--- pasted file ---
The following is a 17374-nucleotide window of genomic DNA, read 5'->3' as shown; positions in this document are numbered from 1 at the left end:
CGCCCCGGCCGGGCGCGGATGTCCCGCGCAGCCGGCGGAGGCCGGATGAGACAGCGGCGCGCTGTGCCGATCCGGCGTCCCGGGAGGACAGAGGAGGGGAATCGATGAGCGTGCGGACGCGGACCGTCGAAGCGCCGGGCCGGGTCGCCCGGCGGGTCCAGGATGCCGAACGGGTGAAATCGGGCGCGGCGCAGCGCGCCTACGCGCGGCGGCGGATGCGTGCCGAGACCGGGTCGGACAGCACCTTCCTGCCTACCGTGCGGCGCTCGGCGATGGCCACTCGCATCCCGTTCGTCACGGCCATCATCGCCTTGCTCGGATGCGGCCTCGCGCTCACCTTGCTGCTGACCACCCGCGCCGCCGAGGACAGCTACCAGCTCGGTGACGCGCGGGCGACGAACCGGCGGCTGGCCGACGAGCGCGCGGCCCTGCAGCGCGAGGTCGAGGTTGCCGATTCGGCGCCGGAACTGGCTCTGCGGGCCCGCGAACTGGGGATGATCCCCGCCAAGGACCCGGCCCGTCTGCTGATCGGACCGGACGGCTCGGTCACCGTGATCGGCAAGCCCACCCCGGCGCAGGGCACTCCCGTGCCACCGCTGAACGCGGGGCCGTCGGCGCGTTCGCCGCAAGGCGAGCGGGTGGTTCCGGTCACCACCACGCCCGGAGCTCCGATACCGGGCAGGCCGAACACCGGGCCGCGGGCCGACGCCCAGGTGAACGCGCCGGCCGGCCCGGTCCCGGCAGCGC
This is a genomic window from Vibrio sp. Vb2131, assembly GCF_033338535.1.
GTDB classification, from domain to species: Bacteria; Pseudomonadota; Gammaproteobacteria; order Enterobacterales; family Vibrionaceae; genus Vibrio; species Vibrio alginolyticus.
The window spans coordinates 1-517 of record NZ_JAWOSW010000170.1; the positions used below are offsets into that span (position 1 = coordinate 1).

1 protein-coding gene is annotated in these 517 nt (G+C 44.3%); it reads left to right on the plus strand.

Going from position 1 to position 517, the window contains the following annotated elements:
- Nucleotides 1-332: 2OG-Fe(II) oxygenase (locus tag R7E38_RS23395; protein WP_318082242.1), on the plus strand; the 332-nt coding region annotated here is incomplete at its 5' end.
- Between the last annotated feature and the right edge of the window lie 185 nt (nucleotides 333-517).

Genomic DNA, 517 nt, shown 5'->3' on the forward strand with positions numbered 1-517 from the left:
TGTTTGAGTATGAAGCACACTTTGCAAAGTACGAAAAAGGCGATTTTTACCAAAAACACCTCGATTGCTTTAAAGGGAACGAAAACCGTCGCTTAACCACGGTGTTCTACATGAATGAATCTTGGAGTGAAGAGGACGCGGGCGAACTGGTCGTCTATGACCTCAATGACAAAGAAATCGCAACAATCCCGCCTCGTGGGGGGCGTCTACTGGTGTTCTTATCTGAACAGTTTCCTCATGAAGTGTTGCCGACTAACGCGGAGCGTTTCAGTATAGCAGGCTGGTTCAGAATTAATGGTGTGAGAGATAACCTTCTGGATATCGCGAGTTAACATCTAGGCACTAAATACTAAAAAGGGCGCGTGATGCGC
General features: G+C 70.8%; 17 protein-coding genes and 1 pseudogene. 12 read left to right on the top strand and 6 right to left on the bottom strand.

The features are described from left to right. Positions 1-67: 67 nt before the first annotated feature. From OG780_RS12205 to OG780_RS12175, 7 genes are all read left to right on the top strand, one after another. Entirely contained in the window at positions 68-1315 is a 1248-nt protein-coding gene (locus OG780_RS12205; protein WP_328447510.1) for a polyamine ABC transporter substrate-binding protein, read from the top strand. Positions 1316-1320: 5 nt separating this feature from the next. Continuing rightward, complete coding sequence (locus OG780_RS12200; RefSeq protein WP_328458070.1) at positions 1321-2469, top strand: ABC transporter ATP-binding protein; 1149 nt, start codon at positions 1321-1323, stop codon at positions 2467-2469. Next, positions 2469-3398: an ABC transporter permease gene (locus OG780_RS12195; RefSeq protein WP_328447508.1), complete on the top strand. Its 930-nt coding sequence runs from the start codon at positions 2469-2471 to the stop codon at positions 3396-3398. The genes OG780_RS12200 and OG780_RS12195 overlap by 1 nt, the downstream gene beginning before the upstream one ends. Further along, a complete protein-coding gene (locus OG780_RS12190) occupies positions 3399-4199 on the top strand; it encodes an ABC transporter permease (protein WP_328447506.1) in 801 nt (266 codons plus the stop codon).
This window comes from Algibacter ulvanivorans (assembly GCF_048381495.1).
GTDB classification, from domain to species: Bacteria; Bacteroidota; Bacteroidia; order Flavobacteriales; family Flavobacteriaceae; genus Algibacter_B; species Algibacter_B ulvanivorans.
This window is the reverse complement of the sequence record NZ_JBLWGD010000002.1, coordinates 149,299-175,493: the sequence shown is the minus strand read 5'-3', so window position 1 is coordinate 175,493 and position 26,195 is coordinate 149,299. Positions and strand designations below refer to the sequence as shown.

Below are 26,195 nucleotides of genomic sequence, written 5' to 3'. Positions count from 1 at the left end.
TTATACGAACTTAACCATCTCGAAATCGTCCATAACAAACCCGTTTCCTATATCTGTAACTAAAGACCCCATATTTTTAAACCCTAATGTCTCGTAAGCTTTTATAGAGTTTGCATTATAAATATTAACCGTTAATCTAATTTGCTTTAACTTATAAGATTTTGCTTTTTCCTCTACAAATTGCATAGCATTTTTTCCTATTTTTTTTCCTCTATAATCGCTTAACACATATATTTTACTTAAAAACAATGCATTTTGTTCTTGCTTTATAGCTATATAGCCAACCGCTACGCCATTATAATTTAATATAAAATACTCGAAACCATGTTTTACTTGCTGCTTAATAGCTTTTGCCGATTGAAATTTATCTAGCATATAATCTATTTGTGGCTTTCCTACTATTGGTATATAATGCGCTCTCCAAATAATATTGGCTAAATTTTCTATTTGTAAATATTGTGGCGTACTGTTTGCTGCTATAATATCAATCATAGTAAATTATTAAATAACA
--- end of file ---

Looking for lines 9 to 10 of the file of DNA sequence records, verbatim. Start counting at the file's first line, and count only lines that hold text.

- Between the last annotated feature and the right edge of the window lie 185 nt (nucleotides 333-517).

Genomic DNA, 517 nt, shown 5'->3' on the forward strand with positions numbered 1-517 from the left: